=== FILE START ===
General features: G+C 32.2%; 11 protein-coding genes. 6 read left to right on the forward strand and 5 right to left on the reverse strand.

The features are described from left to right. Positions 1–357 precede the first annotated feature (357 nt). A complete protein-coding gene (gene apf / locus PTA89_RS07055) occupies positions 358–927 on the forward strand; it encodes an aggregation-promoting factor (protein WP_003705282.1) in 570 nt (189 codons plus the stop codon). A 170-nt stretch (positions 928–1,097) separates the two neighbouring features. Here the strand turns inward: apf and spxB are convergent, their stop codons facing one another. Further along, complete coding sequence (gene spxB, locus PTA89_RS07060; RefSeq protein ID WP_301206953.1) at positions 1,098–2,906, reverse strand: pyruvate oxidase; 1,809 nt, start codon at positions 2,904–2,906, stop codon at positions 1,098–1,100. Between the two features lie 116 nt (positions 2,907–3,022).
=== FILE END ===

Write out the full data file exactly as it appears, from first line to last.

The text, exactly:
General features: G+C 32.2%; 11 protein-coding genes. 6 read left to right on the forward strand and 5 right to left on the reverse strand.

The features are described from left to right. Positions 1–357 precede the first annotated feature (357 nt). A complete protein-coding gene (gene apf / locus PTA89_RS07055) occupies positions 358–927 on the forward strand; it encodes an aggregation-promoting factor (protein WP_003705282.1) in 570 nt (189 codons plus the stop codon). A 170-nt stretch (positions 928–1,097) separates the two neighbouring features. Here the strand turns inward: apf and spxB are convergent, their stop codons facing one another. Further along, complete coding sequence (gene spxB, locus PTA89_RS07060; RefSeq protein ID WP_301206953.1) at positions 1,098–2,906, reverse strand: pyruvate oxidase; 1,809 nt, start codon at positions 2,904–2,906, stop codon at positions 1,098–1,100. Between the two features lie 116 nt (positions 2,907–3,022).